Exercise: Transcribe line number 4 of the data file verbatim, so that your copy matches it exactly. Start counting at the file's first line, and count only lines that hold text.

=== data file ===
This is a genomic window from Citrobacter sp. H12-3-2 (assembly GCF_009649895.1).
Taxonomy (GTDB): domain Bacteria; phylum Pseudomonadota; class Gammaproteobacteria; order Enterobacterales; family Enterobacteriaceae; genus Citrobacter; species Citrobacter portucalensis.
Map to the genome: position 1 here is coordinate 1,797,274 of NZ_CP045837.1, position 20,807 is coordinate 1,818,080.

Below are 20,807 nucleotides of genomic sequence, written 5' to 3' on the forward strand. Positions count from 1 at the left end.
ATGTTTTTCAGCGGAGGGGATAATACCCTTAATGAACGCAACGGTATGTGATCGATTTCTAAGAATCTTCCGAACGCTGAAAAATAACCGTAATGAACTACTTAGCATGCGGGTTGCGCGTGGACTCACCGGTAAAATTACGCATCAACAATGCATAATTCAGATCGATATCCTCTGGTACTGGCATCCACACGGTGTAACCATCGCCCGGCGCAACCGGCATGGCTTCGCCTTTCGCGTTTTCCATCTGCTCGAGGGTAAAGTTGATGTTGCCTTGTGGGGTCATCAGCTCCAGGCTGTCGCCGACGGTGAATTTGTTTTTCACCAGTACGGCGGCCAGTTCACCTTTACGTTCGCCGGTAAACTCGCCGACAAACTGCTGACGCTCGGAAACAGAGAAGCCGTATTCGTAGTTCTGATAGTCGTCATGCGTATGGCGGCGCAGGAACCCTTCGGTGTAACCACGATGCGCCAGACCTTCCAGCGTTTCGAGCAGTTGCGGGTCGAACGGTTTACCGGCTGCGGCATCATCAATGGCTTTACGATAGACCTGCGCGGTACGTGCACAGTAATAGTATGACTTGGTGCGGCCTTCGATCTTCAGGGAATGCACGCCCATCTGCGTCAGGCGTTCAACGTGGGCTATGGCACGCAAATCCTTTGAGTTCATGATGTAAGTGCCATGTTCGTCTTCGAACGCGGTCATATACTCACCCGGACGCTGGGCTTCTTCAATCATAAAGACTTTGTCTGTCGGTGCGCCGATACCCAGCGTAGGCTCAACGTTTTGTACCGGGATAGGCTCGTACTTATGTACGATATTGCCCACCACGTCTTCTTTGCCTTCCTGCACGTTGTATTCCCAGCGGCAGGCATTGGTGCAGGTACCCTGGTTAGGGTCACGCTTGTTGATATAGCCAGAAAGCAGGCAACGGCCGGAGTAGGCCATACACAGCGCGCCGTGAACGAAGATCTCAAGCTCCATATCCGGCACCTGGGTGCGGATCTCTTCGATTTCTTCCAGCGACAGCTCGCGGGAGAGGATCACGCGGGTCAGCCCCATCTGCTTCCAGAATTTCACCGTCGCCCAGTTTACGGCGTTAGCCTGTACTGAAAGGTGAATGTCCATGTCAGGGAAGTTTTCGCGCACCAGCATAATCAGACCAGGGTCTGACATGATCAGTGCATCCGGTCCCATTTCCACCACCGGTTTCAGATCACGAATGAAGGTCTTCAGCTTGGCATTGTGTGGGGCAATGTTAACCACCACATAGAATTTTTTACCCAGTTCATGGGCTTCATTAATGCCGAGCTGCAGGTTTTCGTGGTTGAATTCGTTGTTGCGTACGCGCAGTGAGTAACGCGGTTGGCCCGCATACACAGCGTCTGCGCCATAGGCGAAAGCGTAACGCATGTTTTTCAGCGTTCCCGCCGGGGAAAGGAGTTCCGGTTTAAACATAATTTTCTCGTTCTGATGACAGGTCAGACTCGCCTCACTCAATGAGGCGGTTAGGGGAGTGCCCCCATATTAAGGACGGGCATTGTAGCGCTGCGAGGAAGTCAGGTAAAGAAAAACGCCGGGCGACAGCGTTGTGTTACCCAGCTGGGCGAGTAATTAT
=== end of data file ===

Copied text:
Below are 20,807 nucleotides of genomic sequence, written 5' to 3' on the forward strand. Positions count from 1 at the left end.